OUR FAVORITE ROB GRIMES COFFEE MUGS LIVE ON AT THE NEWLY RENOVATED LAITY LODGE
Recently, when we placed the order to restock our iconic Laity Lodge coffee mugs, we marked the occasion by paying a visit to Rob Grimes’ pottery studio and showroom just north of San Antonio. We started the morning appropriately with cups of coffee at a nearby café before heading out Scenic Loop Road to learn a bit about our own history.
For more than three decades, Grimes’ modest coffee mugs have been a warming, earthy touchstone symbolizing all that’s experienced at Laity Lodge. Rows and rows of the glazed, ceramic pottery have stood sentinel—breakfast, lunch, and dinner—as women and men have made their way into the Dining Hall. Coffee is poured. Conversation ensues. Communion-ware with the same blue-brown-cream glaze serves guests on Sundays in the Great Hall.
Rob’s first connection with the Lodge goes back to the early 1960s.
“Actually, I remember driving by Laity Lodge. We were coming back from the San Angelo area, where we lived for about four years, driving into San Antonio. For some reason, we came down that road and stopped and looked over the overlook, down into the Canyon. I remember my parents saying that they were building this camp out there.”
As a young adult, Rob began making pottery full time in the early 1970s, studying at San Antonio College and San Antonio Art Institute. Then, sometime in the 1980s, Grimes had his second encounter with the Lodge.
“Bill Cody called me up and said, ‘We’re having this Creativity Week, and I wanted to know if you’d come out and teach pottery.’ I had never been out there,” Rob said, laughing. “I knew there was water and Baptists and you never can tell what might happen, so I would only agree to go for three days. I about fell in love. I baptized myself and then kept coming back for more.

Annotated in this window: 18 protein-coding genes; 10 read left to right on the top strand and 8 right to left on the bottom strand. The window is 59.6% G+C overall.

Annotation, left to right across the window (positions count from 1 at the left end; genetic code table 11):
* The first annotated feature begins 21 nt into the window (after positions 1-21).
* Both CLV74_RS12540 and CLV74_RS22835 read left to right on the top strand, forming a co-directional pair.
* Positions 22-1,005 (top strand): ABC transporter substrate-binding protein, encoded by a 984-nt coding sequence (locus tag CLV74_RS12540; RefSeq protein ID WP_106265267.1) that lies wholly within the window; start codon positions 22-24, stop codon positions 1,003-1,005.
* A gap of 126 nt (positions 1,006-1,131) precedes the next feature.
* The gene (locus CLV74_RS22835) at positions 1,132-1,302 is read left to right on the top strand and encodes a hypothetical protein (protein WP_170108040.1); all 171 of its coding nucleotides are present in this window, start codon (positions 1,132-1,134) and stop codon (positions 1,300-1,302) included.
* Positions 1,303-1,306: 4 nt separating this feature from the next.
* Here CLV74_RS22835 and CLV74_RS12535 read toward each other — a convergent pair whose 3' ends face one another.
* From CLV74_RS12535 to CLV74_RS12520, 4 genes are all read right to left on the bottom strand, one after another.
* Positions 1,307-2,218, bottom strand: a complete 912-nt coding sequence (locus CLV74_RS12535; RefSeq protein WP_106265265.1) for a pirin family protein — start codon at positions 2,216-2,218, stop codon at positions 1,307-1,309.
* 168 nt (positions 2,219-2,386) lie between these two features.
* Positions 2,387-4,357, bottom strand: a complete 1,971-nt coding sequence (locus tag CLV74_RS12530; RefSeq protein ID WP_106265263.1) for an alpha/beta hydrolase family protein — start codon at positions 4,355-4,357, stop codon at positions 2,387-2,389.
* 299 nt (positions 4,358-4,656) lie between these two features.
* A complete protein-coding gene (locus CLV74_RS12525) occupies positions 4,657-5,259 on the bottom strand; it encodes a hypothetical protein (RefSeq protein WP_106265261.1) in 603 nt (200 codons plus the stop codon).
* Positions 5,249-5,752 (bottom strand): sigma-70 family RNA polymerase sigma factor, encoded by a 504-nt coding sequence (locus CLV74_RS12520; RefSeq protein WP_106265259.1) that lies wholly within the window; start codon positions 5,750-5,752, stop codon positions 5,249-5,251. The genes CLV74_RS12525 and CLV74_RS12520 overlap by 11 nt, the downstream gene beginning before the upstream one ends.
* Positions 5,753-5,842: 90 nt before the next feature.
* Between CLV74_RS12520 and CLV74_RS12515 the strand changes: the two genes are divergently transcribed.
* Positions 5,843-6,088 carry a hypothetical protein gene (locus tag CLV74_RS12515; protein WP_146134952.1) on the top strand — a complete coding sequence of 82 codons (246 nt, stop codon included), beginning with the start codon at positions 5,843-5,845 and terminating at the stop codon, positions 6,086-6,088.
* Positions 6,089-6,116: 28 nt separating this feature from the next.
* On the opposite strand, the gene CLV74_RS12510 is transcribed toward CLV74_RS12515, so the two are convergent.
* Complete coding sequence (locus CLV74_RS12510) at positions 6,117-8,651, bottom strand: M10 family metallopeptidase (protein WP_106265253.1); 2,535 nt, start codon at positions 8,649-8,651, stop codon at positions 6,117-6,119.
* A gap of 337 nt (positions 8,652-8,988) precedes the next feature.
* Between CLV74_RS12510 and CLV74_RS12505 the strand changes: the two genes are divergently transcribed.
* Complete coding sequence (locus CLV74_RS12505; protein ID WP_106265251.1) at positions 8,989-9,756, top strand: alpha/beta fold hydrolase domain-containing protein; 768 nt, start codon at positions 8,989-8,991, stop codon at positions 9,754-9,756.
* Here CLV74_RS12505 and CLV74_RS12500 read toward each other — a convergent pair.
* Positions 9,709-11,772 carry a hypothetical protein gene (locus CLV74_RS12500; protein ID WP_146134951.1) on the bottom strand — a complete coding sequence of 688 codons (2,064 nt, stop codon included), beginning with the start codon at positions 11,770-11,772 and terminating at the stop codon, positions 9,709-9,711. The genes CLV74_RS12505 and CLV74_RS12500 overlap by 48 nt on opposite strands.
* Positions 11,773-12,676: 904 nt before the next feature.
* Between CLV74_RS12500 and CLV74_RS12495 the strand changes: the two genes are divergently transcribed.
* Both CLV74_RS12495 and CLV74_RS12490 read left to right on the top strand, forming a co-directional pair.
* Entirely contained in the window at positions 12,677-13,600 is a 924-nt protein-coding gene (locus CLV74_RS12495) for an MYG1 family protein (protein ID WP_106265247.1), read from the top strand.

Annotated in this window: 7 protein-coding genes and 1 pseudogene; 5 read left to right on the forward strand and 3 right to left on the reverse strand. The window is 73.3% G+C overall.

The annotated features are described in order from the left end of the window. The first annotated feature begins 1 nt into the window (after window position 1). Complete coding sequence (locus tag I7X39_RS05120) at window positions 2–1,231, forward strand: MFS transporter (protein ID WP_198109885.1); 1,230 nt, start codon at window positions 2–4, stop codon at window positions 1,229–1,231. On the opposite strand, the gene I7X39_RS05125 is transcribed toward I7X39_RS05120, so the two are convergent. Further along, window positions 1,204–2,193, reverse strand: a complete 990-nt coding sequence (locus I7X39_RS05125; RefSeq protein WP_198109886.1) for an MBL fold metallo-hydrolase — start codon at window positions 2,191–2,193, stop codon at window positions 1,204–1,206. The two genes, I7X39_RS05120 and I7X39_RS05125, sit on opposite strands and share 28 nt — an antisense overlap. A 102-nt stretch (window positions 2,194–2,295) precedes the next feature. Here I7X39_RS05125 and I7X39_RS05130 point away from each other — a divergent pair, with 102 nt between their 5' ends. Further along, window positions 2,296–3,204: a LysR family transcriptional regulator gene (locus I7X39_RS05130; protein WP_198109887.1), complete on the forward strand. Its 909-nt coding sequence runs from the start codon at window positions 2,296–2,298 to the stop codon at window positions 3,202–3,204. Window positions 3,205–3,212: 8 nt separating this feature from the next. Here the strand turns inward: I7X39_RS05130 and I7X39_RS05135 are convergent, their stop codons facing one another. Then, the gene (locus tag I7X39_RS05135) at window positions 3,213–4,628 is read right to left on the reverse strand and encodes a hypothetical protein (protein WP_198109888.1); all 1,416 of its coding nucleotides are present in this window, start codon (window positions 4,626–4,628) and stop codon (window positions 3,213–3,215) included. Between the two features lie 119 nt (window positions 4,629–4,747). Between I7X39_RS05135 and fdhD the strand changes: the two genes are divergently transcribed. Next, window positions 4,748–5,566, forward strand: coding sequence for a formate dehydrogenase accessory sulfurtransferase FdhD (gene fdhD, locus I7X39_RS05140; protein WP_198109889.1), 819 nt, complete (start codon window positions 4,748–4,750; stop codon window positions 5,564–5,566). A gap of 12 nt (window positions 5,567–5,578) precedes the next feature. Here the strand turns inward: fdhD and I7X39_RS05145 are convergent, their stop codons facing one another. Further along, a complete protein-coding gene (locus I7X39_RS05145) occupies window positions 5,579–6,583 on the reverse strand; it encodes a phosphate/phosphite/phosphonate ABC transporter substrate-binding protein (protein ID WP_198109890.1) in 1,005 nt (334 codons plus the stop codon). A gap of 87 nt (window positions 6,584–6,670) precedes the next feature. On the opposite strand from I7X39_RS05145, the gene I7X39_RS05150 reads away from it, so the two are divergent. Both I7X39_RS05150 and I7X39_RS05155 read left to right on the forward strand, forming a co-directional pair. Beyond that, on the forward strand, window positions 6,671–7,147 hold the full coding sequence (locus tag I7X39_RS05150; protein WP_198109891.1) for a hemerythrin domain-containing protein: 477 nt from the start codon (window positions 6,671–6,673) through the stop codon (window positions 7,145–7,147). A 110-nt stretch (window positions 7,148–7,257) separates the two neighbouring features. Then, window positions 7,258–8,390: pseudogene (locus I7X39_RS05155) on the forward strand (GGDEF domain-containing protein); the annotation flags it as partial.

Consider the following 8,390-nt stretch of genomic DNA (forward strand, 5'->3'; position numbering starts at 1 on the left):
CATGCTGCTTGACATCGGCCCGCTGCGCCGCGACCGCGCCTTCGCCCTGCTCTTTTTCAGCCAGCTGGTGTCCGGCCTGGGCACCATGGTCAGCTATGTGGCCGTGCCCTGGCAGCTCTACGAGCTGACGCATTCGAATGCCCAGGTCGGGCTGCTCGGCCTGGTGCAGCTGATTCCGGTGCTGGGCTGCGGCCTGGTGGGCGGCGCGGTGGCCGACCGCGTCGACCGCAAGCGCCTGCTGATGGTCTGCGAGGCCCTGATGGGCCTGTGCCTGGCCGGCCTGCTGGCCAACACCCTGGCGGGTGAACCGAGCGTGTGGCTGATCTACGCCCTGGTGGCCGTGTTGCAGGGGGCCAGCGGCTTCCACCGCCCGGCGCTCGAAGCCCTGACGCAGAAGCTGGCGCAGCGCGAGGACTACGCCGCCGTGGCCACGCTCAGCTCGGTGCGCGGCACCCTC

“I went to Creativity Weeks for a while. I would teach pottery—a couple classes a day. There were people carrying on, doing stuff all the time—there was a liveliness to the Creativity Weeks that you didn’t always find in the other retreats.” Rob also taught some pottery during the first iteration of Family Camp and has even thrown pots while giving talks at Laity Lodge Youth Camp.
As we pull into the long driveway leading to Rob’s home and studio, we’re greeted by Rob and Morgan, his tri-color border collie. Soon, Gilbert Tovar, Rob’s studio manager for the last 27 years, arrives and makes quiet preparations for the day’s work. “Gilbert makes it all run,” Rob says. “If it wasn’t for him, it wouldn’t happen.”